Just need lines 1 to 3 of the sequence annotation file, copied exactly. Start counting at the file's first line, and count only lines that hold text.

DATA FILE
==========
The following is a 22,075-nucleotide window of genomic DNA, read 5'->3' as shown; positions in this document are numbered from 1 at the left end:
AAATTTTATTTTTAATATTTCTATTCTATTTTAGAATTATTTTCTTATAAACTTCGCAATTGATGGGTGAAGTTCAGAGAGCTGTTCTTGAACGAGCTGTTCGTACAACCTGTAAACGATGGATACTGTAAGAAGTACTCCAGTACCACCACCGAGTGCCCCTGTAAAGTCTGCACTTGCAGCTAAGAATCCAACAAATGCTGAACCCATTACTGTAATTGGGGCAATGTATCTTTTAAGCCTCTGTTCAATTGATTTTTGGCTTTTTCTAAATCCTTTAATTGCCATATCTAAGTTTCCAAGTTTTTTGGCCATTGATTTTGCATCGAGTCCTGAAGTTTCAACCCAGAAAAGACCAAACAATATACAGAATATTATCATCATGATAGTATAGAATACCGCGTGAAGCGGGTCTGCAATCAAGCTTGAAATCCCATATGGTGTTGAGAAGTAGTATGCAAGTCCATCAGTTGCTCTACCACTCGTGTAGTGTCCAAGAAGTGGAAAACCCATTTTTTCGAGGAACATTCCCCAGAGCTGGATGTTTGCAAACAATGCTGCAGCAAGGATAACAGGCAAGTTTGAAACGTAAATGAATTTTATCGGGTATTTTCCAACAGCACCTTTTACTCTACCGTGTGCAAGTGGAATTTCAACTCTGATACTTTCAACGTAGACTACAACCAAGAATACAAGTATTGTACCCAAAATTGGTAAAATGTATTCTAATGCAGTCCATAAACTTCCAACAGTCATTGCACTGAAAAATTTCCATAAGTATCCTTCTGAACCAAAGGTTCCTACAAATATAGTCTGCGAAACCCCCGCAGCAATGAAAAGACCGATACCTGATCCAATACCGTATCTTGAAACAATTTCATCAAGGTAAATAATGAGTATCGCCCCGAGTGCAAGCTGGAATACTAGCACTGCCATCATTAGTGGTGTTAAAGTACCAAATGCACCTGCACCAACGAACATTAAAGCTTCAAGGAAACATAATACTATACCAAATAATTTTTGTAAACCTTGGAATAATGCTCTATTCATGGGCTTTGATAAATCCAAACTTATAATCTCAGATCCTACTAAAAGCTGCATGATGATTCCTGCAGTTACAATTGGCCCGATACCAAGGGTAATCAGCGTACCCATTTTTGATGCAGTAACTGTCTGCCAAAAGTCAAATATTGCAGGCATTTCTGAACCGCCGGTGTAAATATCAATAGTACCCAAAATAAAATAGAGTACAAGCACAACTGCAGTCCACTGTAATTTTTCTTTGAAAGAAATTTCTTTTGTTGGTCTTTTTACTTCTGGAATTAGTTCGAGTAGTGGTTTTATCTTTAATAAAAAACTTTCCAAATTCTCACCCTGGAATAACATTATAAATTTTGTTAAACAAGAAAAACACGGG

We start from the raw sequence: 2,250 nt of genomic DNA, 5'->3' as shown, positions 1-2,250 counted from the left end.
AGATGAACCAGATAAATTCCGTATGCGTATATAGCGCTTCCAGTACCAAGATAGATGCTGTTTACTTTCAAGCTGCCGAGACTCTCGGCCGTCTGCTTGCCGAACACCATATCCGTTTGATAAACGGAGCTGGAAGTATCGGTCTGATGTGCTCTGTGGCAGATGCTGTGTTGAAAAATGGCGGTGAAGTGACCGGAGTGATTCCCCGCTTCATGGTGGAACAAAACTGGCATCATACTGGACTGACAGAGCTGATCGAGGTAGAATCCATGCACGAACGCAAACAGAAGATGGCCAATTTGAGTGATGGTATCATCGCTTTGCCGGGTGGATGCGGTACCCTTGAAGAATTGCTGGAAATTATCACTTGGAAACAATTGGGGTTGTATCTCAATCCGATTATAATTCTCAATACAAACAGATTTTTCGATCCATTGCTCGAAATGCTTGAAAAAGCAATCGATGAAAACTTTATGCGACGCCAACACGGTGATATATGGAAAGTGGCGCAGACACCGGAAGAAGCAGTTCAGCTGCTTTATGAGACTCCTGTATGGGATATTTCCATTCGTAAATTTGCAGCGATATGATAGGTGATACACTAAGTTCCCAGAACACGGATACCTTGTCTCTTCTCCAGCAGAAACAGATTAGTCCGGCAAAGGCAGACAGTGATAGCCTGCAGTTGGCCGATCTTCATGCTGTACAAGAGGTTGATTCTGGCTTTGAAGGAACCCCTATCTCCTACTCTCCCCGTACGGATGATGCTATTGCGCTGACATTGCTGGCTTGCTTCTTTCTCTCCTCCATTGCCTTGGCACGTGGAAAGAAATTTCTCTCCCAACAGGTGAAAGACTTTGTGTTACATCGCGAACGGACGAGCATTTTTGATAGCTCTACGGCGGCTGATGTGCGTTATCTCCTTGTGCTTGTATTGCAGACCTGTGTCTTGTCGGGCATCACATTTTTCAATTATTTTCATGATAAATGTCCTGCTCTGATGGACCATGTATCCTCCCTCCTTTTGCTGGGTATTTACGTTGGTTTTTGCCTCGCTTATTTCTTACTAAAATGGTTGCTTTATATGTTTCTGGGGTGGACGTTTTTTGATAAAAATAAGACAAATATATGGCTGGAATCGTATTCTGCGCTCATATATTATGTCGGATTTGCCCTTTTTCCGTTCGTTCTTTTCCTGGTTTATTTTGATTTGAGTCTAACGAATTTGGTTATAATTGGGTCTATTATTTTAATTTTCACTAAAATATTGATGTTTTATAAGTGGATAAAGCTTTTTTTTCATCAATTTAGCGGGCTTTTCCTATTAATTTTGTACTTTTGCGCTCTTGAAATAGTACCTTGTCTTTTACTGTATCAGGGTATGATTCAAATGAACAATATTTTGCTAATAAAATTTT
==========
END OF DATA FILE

The following is a 22,075-nucleotide window of genomic DNA, read 5'->3' as shown; positions in this document are numbered from 1 at the left end:
AAATTTTATTTTTAATATTTCTATTCTATTTTAGAATTATTTTCTTATAAACTTCGCAATTGATGGGTGAAGTTCAGAGAGCTGTTCTTGAACGAGCTGTTCGTACAACCTGTAAACGATGGATACTGTAAGAAGTACTCCAGTACCACCACCGAGTGCCCCTGTAAAGTCTGCACTTGCAGCTAAGAATCCAACAAATGCTGAACCCATTACTGTAATTGGGGCAATGTATCTTTTAAGCCTCTGTTCAATTGATTTTTGGCTTTTTCTAAATCCTTTAATTGCCATATCTAAGTTTCCAAGTTTTTTGGCCATTGATTTTGCATCGAGTCCTGAAGTTTCAACCCAGAAAAGACCAAACAATATACAGAATATTATCATCATGATAGTATAGAATACCGCGTGAAGCGGGTCTGCAATCAAGCTTGAAATCCCATATGGTGTTGAGAAGTAGTATGCAAGTCCATCAGTTGCTCTACCACTCGTGTAGTGTCCAAGAAGTGGAAAACCCATTTTTTCGAGGAACATTCCCCAGAGCTGGATGTTTGCAAACAATGCTGCAGCAAGGATAACAGGCAAGTTTGAAACGTAAATGAATTTTATCGGGTATTTTCCAACAGCACCTTTTACTCTACCGTGTGCAAGTGGAATTTCAACTCTGATACTTTCAACGTAGACTACAACCAAGAATACAAGTATTGTACCCAAAATTGGTAAAATGTATTCTAATGCAGTCCATAAACTTCCAACAGTCATTGCACTGAAAAATTTCCATAAGTATCCTTCTGAACCAAAGGTTCCTACAAATATAGTCTGCGAAACCCCCGCAGCAATGAAAAGACCGATACCTGATCCAATACCGTATCTTGAAACAATTTCATCAAGGTAAATAATGAGTATCGCCCCGAGTGCAAGCTGGAATACTAGCACTGCCATCATTAGTGGTGTTAAAGTACCAAATGCACCTGCACCAACGAACATTAAAGCTTCAAGGAAACATAATACTATACCAAATAATTTTTGTAAACCTTGGAATAATGCTCTATTCATGGGCTTTGATAAATCCAAACTTATAATCTCAGATCCTACTAAAAGCTGCATGATGATTCCTGCAGTTACAATTGGCCCGATACCAAGGGTAATCAGCGTACCCATTTTTGATGCAGTAACTGTCTGCCAAAAGTCAAATATTGCAGGCATTTCTGAACCGCCGGTGTAAATATCAATAGTACCCAAAATAAAATAGAGTACAAGCACAACTGCAGTCCACTGTAATTTTTCTTTGAAAGAAATTTCTTTTGTTGGTCTTTTTACTTCTGGAATTAGTTCGAGTAGTGGTTTTATCTTTAATAAAAAACTTTCCAAATTCTCACCCTGGAATAACATTATAAATTTTGTTAAACAAGAAAAACACGGG

We start from the raw sequence: 2,250 nt of genomic DNA, 5'->3' as shown, positions 1-2,250 counted from the left end.